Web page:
4.8.2.4 Recreational and Special Interest Areas

1. Weston and Gauley Bridge Turnpike, page 4-248: The DEIS states, “Mountain Valley has not documented communications with the COE about impacts on the trail.” The DEIS must include consultations with federal agencies with jurisdiction over the project. The consultation with the COE on the Turnpike must be included in the DEIS.

2. Appalachian National Scenic Trail, page 4-249: The DEIS contains conflicting information as to the location of the ANST crossing. In table 4.8.1-10 the crossing is listed as within Monroe County, WV; however, on page 4-249 the crossing is listed as Giles County, VA. The description of the crossing location should be consistent throughout the DEIS. Additionally, visual impacts of the selected crossing location have not been completed. The visual simulations of the crossing must be included in the DEIS.

3. North Bend Rail Trail, page 4-252: The DEIS states, “Mountain Valley has not documented that it provided its North Bend Rail Trail and Highway 50 Crossing Plan to appropriate state agencies for review.” The review and approval of crossing plans by state agencies is critical information and must be included in the DEIS.

4.8.2.6 Land Use on Federal Lands

1. Land Use Impacts on Jefferson National Forest, page 4-259: -The DEIS fails to meet the regulatory standard to justify crossing the Jefferson National Forest. The applicant is required to show that there is no reasonable alternative to crossing Forest Service lands or the request must be denied. The applicant and FERC have given the opinion that the route crossing the Forest is preferable which does not satisfy the law.

2. Proposed Amendment 1, page 4-261: We oppose the amendment to reallocate 186 acres to a 500-foot wide designated utility corridor. The amendment would permanently remove 19 acres of designated Old Growth Forest habitat.

3. Proposed Amendment 2, page 4-262: We oppose the amendment to remove restrictions on soil and riparian corridor conditions. These restrictions are in place to protect the resources within the National Forest and they should be strictly enforced, not removed to accommodate the project.

4. Proposed Amendment 3, page 4-263: We oppose the amendment to allow the removal of old growth trees within the construction corridor. There are only a few places where old growth remains; these areas should be preserved for future generations.

5. Proposed Amendment 4, page 4-264: We oppose the amendment to allow MVP to cross the ANST on Peters Mountain. Peters Mountain is an ecologically sensitive area where groundwater resources are not fully understood. This area should be avoided.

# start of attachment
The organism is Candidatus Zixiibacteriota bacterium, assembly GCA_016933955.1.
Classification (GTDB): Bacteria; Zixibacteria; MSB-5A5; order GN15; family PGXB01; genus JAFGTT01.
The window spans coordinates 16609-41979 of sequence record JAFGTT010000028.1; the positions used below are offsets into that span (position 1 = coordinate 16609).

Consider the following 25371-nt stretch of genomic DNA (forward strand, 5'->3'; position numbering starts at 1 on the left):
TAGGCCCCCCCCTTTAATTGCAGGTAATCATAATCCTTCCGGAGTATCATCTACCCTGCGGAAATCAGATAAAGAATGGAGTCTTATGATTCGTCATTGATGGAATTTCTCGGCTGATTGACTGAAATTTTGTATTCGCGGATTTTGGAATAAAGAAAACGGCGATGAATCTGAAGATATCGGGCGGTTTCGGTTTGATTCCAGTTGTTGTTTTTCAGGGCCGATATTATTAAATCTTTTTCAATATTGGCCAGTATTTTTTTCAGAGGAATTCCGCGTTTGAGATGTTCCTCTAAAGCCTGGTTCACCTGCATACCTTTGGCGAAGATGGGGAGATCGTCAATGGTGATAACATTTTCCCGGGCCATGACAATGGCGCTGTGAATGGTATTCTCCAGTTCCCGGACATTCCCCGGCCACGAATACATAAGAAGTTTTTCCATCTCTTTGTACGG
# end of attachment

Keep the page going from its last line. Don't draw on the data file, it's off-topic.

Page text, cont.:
4.9.1.4 Tourism

1. Mountain Valley Project, West Virginia, page 4-277: Table 4.9.1-5 incorrectly lists the Carnifex Ferry Battlefield State Park as the Carbufax Ferry Battlefield State Park. This discrepancy should be corrected in the DEIS.

4.13.1.2 FERC-jurisdictional Natural Gas Interstate Transportation Projects

1. FERC-jurisdictional Natural Gas Interstate Transportation Projects, page 4-495: The cumulative impacts analysis for the FERC-jurisdictional projects should also include the Leach Xpress, the Mountaineer Xpress, Line WB2VA Integrity, Utica Access, Clarington, Monroe to Cornwell, Ohio Valley Connector, and Broad Run Expansion.

In conclusion, for the reasons outlined above, we request a revised DEIS to be issued with complete and accurate information in order to comply with the NEPA requirements. We appreciate the opportunity to submit these comments and look forward to further participation in this proceeding.

Respectfully Submitted,

Angie Rosser & Autumn Crowe

West Virginia Rivers Coalition

 

Local Area Targets Letter of Support

PDF Version: Local Area Targets Letter of Support 
 

Joan Salvati, Co-chair
Lisa Schaefer, Co-chair
Local Area Targets Task Force

Re: Local Area Targets should be required in Phase 3 Watershed Implementation Plans

Dear Local Area Targets Task Force Co-chairs:

The undersigned members of the Choose Clean Water Coalition strongly support the development of Local Area Targets as an integral part of the Phase 3 Watershed Implementation Plans (WIPs). Restoration efforts needed to achieve the load reductions outlined in the Chesapeake Bay Total Maximum Daily Load (TMDL) require planning at many different scales and must incorporate sectors with varying levels of regulatory requirements.

States have already made substantial efforts to outline state-level reductions in nutrient and sediment in their Watershed Implementation Plans (WIPs). These state-level plans have been a critical step towards achieving these goals. In some instances, there has also been a substantial effort to document plans at the local level. However, there is a tremendous amount of planning work that still needs to occur at the local level, particularly related to agriculture and non-MS4 stormwater. We strongly believe there is a need for, and value in, translating these restoration goals down to the local level using local area targets. Most of our members operate at the local level and having a clear target by which to measure progress is critical for garnering public support and resources and prioritizing efforts.